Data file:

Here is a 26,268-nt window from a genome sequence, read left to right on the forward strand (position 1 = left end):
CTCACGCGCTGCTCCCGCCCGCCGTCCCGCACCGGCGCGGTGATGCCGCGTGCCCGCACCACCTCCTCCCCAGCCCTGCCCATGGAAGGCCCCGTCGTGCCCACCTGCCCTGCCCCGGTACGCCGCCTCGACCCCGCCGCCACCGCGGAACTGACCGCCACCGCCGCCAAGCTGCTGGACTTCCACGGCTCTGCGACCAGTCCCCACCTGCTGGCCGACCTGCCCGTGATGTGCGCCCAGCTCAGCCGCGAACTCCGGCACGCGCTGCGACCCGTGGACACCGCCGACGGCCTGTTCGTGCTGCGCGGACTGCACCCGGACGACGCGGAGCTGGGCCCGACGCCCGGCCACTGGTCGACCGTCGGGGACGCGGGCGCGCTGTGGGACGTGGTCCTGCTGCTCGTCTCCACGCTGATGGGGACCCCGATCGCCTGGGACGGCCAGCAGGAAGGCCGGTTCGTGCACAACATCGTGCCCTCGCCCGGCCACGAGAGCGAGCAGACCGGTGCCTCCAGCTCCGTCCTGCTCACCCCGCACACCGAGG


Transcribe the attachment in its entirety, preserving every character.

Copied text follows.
Here is a 26,268-nt window from a genome sequence, read left to right on the forward strand (position 1 = left end):
CTCACGCGCTGCTCCCGCCCGCCGTCCCGCACCGGCGCGGTGATGCCGCGTGCCCGCACCACCTCCTCCCCAGCCCTGCCCATGGAAGGCCCCGTCGTGCCCACCTGCCCTGCCCCGGTACGCCGCCTCGACCCCGCCGCCACCGCGGAACTGACCGCCACCGCCGCCAAGCTGCTGGACTTCCACGGCTCTGCGACCAGTCCCCACCTGCTGGCCGACCTGCCCGTGATGTGCGCCCAGCTCAGCCGCGAACTCCGGCACGCGCTGCGACCCGTGGACACCGCCGACGGCCTGTTCGTGCTGCGCGGACTGCACCCGGACGACGCGGAGCTGGGCCCGACGCCCGGCCACTGGTCGACCGTCGGGGACGCGGGCGCGCTGTGGGACGTGGTCCTGCTGCTCGTCTCCACGCTGATGGGGACCCCGATCGCCTGGGACGGCCAGCAGGAAGGCCGGTTCGTGCACAACATCGTGCCCTCGCCCGGCCACGAGAGCGAGCAGACCGGTGCCTCCAGCTCCGTCCTGCTCACCCCGCACACCGAGG